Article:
By NHS Manager
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Private hospitals profit in crisis

This article is over 4 years, 3 months old
The NHS has done a deal with private hospitals to use almost all their capacity during the coronavirus epidemic. Despite NHS England’s claim that there will be no profiteering, it seems likely the taxpayer will be hit for the full cost of all private sector beds used. This means a very expensive bailout for private hospitals whose usual business would otherwise be badly affected by Covid-19. Private health facilities should belong to the NHS in the first place. Most private hospitals, in my experience, contribute nothing whatsoever to training medical and dental staff or any other essential members of healthcare teams. Their consultant medical staff are generally not salaried by the private hospital. Instead they either bring private patients with them from the NHS or have private patients allocated to them by the hospital, which pays a fixed fee for the elective—planned, non-urgent—procedure. Private hospitals contribute nothing to out of hours or emergency care, to treating trauma, acute strokes, heart attacks, pneumonias, psychoses and so on. Private hospitals do not offer emergency diagnostics or emergency in-patient treatment. Even where a well insured person demands to be taken to a private hospital, the ambulance will always take them to an NHS hospital. Most private hospitals do not offer critical care. They may have ventilators and high dependency beds, especially so if they offer elective cardiothoracic surgery, but if someone suffers complications and requires critical care then almost universally the patient’s consultant will want them transferred to an NHS critical care bed. Private hospitals are almost all only in the business of providing elective care. Given the government’s Covid-19 advice and guidance, all elective care should by now be cancelled, so private hospitals shouldn’t currently be earning any money and will have significant spare capacity. The NHS will most likely use private sector beds for recovery and recuperation and to look after rehab patients (who might not get any rehab). It will try and move so called “bed blockers” from front line hospitals. That is patients awaiting community care assessments, packages of care or placements in rehab, continuing care or nursing home care accommodation. This will help to reduce pressures when NHS capacity is reached—as was already happening in most hospitals several times a week as evidenced by the long trolley waits in A&E departments for emergency inpatient care. In other words the private sector will provide care and maintenance for a group of very low-cost patients. The government has been very coy about the cost per inpatient bed day that they have agreed with the private sector. It will, in all likelihood, match the average cost of an acute NHS hospital inpatient bed day. But costs in the private sector are far lower than those of the NHS. Private sector hospitals directly employ fewer staff—wages in the private sector are about 20 percent of turnover, in the NHS they are 70 percent. The private sector specialises in uncomplicated surgical procedures with short recovery periods. It will provide only a staff grade non specialist doctor, no consultant led care, no specialty or sub-specialty care, no diagnostics, no rehab and no out-of-hours specialist care. If things don’t work out, they will simply call an ambulance and return the patient to the NHS. Anyway, it will probably have recruited its staff from the NHS which trained them. A small number of private hospitals might agree to take Covid-19 patients, but it is very unlikely that they will take critically ill patients. Government funding will, I suspect, be used to diagnose and treat urgent but straightforward NHS cases during the crisis, or to catch up with waiting lists after the crisis rather than investing in NHS capacity. I don’t generally comment about the private health care sector. It is used by the super-rich, people whose employers buy health insurance for staff, rather than pay corporation tax to fund the NHS, and by individuals driven to despair by the failings of a grossly underfunded health service to deliver them the treatment they need. I have no confidence in private health care management or its standards of care. It is parasitic on the NHS and should be brought into public ownership now.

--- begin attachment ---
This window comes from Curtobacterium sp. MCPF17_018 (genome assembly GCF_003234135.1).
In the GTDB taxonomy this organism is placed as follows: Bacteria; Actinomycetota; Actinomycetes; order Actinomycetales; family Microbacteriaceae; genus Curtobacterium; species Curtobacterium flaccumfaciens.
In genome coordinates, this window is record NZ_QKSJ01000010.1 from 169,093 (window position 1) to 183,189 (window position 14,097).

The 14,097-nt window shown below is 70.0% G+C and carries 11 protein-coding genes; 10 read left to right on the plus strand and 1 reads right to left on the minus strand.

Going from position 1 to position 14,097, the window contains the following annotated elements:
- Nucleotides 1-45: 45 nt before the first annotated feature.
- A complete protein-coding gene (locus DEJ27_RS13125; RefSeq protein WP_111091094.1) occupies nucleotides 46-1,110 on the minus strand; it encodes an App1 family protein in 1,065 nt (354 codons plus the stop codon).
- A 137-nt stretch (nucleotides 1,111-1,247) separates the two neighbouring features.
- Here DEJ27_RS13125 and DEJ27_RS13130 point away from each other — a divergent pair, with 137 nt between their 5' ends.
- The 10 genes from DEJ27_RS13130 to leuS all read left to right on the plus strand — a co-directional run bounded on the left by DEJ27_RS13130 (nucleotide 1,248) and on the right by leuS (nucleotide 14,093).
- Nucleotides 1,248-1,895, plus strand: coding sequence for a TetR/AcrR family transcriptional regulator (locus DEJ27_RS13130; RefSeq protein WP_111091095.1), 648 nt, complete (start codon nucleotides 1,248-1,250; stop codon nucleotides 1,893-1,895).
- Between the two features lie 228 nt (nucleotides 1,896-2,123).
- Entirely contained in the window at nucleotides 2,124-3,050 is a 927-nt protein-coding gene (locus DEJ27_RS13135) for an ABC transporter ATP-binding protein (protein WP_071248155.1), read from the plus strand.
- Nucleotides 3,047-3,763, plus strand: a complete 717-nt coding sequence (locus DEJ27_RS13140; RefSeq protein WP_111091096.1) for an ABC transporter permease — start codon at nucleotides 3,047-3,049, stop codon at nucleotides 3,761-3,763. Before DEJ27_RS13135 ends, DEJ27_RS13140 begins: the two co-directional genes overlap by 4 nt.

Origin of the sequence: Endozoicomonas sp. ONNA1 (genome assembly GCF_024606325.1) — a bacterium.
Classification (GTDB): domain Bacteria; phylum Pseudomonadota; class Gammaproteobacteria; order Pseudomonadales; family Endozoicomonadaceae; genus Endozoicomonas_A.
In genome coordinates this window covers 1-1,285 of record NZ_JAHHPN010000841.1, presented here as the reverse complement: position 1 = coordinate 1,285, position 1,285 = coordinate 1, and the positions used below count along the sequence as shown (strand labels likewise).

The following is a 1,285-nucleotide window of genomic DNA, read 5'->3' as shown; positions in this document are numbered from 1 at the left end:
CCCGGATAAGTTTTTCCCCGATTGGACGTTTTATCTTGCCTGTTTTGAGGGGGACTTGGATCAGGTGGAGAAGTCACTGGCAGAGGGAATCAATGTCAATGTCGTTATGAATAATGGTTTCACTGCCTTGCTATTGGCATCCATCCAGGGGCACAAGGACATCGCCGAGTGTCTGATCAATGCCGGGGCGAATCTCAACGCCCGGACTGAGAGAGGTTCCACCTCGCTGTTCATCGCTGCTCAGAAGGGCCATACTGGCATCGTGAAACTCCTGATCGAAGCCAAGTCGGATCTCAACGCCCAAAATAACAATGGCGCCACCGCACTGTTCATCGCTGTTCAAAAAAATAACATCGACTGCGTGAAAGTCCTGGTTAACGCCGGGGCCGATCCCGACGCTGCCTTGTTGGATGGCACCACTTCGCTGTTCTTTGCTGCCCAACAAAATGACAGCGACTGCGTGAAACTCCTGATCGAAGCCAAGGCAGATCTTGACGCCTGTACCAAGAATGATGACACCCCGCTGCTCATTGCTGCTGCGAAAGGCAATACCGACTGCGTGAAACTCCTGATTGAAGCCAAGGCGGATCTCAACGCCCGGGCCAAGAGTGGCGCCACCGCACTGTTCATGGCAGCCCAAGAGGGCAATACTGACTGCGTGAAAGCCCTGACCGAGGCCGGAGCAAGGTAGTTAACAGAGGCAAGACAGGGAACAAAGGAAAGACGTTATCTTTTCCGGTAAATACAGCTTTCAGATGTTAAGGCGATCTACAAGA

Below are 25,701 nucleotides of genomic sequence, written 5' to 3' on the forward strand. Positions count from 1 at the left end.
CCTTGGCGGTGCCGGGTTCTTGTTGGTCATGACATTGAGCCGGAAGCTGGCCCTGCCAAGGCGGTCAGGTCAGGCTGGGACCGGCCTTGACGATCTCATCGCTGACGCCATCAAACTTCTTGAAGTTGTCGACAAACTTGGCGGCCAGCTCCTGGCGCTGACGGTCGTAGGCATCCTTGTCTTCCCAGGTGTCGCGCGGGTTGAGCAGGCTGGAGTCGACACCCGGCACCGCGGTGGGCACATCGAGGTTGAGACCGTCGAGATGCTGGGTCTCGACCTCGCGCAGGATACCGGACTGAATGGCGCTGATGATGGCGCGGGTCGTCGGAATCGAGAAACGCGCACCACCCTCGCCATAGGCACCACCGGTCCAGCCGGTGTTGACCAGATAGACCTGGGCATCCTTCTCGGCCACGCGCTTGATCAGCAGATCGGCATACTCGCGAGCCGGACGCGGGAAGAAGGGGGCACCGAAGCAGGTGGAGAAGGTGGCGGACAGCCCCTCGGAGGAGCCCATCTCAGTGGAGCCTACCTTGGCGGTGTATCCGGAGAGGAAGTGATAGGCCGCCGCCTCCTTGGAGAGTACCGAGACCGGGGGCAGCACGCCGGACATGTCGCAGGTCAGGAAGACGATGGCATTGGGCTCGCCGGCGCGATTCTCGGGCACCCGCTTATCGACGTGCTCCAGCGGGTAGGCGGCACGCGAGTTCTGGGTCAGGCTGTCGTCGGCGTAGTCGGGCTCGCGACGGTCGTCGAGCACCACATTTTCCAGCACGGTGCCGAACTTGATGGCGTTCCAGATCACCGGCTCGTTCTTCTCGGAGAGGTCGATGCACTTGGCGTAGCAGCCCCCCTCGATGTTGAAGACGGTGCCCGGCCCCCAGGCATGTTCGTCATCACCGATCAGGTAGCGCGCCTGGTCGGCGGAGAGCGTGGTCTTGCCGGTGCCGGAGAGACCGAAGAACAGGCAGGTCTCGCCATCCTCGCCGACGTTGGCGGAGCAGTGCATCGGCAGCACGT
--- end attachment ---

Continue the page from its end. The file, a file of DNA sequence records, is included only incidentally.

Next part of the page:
Issue 456

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